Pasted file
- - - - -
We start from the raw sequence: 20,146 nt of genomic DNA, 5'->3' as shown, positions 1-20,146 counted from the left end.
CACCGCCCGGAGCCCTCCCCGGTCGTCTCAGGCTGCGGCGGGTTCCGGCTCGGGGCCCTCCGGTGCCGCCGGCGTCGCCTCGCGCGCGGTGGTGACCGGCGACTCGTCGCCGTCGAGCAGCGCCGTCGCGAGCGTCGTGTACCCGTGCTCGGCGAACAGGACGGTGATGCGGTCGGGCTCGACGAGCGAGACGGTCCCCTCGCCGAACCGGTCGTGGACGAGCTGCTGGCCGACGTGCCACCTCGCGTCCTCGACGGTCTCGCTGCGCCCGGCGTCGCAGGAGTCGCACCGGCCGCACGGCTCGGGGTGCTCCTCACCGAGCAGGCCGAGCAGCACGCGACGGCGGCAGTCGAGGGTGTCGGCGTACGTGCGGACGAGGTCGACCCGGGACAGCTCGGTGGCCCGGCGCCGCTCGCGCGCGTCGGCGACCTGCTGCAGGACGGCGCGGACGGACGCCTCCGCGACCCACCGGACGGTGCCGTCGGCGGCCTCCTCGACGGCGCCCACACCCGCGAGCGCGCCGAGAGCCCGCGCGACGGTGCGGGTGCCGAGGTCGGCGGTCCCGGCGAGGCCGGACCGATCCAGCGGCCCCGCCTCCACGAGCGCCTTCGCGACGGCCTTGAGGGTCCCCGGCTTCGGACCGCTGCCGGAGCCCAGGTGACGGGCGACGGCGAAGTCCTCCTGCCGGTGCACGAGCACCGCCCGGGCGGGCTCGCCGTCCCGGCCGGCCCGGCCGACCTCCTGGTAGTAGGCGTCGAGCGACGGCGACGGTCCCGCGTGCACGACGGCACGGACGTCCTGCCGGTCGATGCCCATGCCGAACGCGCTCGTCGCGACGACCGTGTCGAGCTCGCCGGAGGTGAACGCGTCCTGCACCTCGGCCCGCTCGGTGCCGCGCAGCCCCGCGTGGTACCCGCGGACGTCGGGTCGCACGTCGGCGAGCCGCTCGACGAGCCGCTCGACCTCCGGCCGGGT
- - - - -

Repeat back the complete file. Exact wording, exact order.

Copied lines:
We start from the raw sequence: 20,146 nt of genomic DNA, 5'->3' as shown, positions 1-20,146 counted from the left end.
CACCGCCCGGAGCCCTCCCCGGTCGTCTCAGGCTGCGGCGGGTTCCGGCTCGGGGCCCTCCGGTGCCGCCGGCGTCGCCTCGCGCGCGGTGGTGACCGGCGACTCGTCGCCGTCGAGCAGCGCCGTCGCGAGCGTCGTGTACCCGTGCTCGGCGAACAGGACGGTGATGCGGTCGGGCTCGACGAGCGAGACGGTCCCCTCGCCGAACCGGTCGTGGACGAGCTGCTGGCCGACGTGCCACCTCGCGTCCTCGACGGTCTCGCTGCGCCCGGCGTCGCAGGAGTCGCACCGGCCGCACGGCTCGGGGTGCTCCTCACCGAGCAGGCCGAGCAGCACGCGACGGCGGCAGTCGAGGGTGTCGGCGTACGTGCGGACGAGGTCGACCCGGGACAGCTCGGTGGCCCGGCGCCGCTCGCGCGCGTCGGCGACCTGCTGCAGGACGGCGCGGACGGACGCCTCCGCGACCCACCGGACGGTGCCGTCGGCGGCCTCCTCGACGGCGCCCACACCCGCGAGCGCGCCGAGAGCCCGCGCGACGGTGCGGGTGCCGAGGTCGGCGGTCCCGGCGAGGCCGGACCGATCCAGCGGCCCCGCCTCCACGAGCGCCTTCGCGACGGCCTTGAGGGTCCCCGGCTTCGGACCGCTGCCGGAGCCCAGGTGACGGGCGACGGCGAAGTCCTCCTGCCGGTGCACGAGCACCGCCCGGGCGGGCTCGCCGTCCCGGCCGGCCCGGCCGACCTCCTGGTAGTAGGCGTCGAGCGACGGCGACGGTCCCGCGTGCACGACGGCACGGACGTCCTGCCGGTCGATGCCCATGCCGAACGCGCTCGTCGCGACGACCGTGTCGAGCTCGCCGGAGGTGAACGCGTCCTGCACCTCGGCCCGCTCGGTGCCGCGCAGCCCCGCGTGGTACCCGCGGACGTCGGGTCGCACGTCGGCGAGCCGCTCGACGAGCCGCTCGACCTCCGGCCGGGT